The COVID-19 pandemic sparked changes to the workforce that continue to evolve today. From retirees returning to the workforce to new hires not showing up for their first day, the work landscape is a strange new world for many employers. Workers are holding employers to higher standards and many of the perks they seek can be found through freelancing.
Freelancers May Have the Upper Hand as Higher Costs Wipe Out Wage Increases
- U.S. added 428,000 jobs in April as the labor market remained strong.
- A record number of workers quit their jobs in March.
- Hourly wages increased by 0.3% in April and have increased 5.5% from a year earlier.
- To fight inflation, the Federal Reserve boosted interest rates by the most in 20 years.
According to the most recent US Jobs Report, the U.S. labor market added 428,000 jobs in April. This is in line with Upwork’s research which found that 68% of companies are planning to hire in the next 6 months. The current unemployment rate of 3.6 percent is close to a 50-year low.
The U.S. Bureau of Labor Statistics also recently reported that a record number of workers quit their jobs in March. While the U.S. economy has regained nearly 95 percent of the jobs lost at the height of coronavirus-related lockdowns in 2020, workers continue to leave their jobs at record paces. It’s possible that many of these workers may turn to freelancing. Last year, Upwork research found that 56% of non-freelancers say they are likely to freelance in the future.
The continuing exodus of workers has put the squeeze on employers and the April US Jobs Report showed average hourly earnings were 5.5 percent higher than a year earlier. However, inflation has all but wiped out wage increases for many. This could further drive workers to freelancing as Upwork found that 44% of freelancers say they earn more freelancing than with a traditional job in 2021, this was up from 39% in 2020 and 32% in 2019. In response to rising costs, the Federal Reserve boosted interest rates by the most in 20 years. Read more in The New York Times’ breakdown of the April jobs report.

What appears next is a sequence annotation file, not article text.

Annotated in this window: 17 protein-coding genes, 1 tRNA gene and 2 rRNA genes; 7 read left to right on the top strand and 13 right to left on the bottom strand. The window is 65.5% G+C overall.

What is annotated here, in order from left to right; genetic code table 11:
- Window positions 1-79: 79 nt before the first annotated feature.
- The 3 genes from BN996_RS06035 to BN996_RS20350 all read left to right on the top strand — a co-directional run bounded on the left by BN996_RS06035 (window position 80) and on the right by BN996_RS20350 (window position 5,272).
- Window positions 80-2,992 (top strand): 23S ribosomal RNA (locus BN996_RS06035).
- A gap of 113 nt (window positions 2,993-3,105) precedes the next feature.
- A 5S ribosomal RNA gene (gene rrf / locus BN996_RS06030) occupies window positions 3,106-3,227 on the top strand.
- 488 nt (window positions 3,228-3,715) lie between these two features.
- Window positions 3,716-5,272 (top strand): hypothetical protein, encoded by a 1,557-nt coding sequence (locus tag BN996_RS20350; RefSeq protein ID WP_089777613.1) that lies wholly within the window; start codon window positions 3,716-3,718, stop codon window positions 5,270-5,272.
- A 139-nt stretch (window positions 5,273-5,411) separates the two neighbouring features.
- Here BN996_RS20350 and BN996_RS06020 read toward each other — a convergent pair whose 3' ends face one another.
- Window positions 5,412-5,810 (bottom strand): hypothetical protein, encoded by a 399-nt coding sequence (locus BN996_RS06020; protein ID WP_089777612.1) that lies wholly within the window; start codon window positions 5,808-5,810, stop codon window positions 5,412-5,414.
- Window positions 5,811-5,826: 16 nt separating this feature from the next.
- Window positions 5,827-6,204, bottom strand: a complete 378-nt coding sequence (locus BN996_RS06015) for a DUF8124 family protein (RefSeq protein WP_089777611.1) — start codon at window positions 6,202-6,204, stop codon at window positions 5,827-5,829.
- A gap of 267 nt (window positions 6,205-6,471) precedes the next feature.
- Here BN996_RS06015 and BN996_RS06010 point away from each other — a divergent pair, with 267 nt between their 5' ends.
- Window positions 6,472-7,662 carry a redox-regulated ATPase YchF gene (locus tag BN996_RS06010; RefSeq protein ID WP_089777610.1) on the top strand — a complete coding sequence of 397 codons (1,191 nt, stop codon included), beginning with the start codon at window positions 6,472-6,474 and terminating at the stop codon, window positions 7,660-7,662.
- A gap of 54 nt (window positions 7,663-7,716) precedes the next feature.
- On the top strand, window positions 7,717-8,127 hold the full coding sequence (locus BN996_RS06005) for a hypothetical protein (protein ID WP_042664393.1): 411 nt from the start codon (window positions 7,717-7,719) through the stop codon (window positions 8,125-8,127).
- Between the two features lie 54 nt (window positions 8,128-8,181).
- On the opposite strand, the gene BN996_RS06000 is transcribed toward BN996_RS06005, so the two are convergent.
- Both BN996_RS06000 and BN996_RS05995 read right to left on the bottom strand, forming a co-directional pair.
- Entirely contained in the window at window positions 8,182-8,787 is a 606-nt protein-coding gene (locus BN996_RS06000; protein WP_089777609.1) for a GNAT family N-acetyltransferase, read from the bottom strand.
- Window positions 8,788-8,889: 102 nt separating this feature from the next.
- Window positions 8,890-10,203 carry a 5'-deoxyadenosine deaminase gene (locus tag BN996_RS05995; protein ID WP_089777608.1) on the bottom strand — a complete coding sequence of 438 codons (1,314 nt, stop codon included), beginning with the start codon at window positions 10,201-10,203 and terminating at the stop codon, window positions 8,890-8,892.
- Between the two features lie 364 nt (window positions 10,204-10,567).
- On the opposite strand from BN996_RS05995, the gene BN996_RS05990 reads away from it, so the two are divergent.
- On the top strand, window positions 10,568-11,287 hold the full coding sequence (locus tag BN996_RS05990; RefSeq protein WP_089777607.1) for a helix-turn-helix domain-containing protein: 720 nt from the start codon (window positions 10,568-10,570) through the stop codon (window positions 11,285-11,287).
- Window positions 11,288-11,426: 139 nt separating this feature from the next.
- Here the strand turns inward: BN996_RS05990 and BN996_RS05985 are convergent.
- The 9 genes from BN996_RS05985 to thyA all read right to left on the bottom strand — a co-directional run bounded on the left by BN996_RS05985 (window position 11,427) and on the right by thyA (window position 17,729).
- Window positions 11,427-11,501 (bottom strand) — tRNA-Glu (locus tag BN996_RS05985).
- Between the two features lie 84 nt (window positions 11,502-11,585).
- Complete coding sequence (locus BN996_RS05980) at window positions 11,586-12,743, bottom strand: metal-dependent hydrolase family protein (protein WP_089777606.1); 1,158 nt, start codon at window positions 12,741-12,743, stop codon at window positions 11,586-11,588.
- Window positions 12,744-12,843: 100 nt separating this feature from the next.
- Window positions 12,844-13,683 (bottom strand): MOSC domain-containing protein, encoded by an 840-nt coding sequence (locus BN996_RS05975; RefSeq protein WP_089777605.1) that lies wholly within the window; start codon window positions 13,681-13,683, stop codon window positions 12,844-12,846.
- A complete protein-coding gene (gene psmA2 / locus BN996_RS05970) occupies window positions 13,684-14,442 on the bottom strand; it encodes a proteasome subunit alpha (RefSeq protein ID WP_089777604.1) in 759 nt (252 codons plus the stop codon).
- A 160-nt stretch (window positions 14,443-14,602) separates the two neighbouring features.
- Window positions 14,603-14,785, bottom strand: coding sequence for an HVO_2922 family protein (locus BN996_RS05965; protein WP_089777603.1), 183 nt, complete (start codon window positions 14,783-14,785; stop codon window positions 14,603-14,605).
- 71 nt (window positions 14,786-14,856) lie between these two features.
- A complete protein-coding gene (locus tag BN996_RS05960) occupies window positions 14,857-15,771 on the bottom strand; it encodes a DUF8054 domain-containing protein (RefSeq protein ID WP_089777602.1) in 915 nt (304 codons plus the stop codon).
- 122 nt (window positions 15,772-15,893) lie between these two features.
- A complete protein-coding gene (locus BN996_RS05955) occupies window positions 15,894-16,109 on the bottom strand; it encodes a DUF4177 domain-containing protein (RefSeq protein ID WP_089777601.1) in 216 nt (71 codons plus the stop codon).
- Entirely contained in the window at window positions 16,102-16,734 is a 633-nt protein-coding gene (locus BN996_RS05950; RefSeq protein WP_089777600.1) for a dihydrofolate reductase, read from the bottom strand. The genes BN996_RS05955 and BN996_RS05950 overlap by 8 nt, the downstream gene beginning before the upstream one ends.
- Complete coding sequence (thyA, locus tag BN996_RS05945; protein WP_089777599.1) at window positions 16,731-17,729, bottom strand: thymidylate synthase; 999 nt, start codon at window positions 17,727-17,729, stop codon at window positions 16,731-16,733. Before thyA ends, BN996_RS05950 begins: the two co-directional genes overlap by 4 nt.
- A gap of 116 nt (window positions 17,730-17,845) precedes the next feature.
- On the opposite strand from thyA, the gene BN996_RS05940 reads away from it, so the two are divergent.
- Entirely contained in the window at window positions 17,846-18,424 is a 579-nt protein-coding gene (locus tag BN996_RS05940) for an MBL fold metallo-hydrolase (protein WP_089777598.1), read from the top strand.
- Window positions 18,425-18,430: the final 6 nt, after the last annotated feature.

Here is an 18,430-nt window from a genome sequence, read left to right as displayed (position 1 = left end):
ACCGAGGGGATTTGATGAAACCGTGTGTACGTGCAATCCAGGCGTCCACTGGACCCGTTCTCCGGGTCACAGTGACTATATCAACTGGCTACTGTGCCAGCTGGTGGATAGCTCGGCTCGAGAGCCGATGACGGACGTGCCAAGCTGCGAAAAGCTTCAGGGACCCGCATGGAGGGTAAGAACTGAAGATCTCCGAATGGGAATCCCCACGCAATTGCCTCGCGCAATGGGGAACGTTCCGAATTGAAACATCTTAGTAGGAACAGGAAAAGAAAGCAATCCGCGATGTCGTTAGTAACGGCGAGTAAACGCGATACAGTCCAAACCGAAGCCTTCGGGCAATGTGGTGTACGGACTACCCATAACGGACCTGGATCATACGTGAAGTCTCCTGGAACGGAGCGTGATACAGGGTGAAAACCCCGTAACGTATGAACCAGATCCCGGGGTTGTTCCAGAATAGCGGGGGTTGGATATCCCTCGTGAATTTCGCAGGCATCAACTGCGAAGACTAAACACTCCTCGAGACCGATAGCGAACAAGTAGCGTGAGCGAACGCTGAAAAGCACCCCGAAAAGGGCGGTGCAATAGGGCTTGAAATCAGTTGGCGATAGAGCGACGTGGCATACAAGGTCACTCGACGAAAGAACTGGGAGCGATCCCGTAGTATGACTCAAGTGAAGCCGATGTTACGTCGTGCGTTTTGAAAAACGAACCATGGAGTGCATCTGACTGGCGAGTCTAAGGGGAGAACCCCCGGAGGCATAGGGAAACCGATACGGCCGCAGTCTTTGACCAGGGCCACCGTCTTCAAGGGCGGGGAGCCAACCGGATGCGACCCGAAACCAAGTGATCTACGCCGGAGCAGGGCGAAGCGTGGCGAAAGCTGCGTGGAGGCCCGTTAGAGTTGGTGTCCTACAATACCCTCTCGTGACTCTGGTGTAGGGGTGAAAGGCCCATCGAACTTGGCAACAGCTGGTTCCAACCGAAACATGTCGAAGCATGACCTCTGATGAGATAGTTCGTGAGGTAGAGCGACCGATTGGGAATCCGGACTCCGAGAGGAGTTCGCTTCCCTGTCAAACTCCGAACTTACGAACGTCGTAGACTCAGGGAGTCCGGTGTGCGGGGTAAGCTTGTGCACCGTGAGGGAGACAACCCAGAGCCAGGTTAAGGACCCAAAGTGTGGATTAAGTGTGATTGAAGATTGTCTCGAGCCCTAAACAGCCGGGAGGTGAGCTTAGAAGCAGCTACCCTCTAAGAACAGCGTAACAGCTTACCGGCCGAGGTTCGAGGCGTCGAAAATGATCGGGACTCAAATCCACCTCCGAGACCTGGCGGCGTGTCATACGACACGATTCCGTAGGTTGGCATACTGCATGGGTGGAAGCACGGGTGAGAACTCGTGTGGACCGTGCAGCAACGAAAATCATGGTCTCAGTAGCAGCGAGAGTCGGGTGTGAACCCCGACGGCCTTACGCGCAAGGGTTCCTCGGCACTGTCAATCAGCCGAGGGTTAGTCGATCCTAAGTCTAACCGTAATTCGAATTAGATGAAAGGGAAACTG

Retirees are Returning to Work and Seeking Benefits Offered by Freelancing
- 2.4 million more Americans retired in the first 18 months of the pandemic.
- 1.5 million retirees in the US alone have returned to work.
- Employers faced with worker shortages are targeting retirees.
The Washington Post reports that while 2.4 million more Americans retired in the first 18 months of the pandemic than expected, around 1.5 million retirees in the US alone have returned to work. Increases in the cost of living, reduced fears about the pandemic, and more flexible working conditions are among the reasons cited for the return. Some of this influx of retirees could be attributed to the fact that some employers faced with worker shortages have turned to explicitly targeting retirees.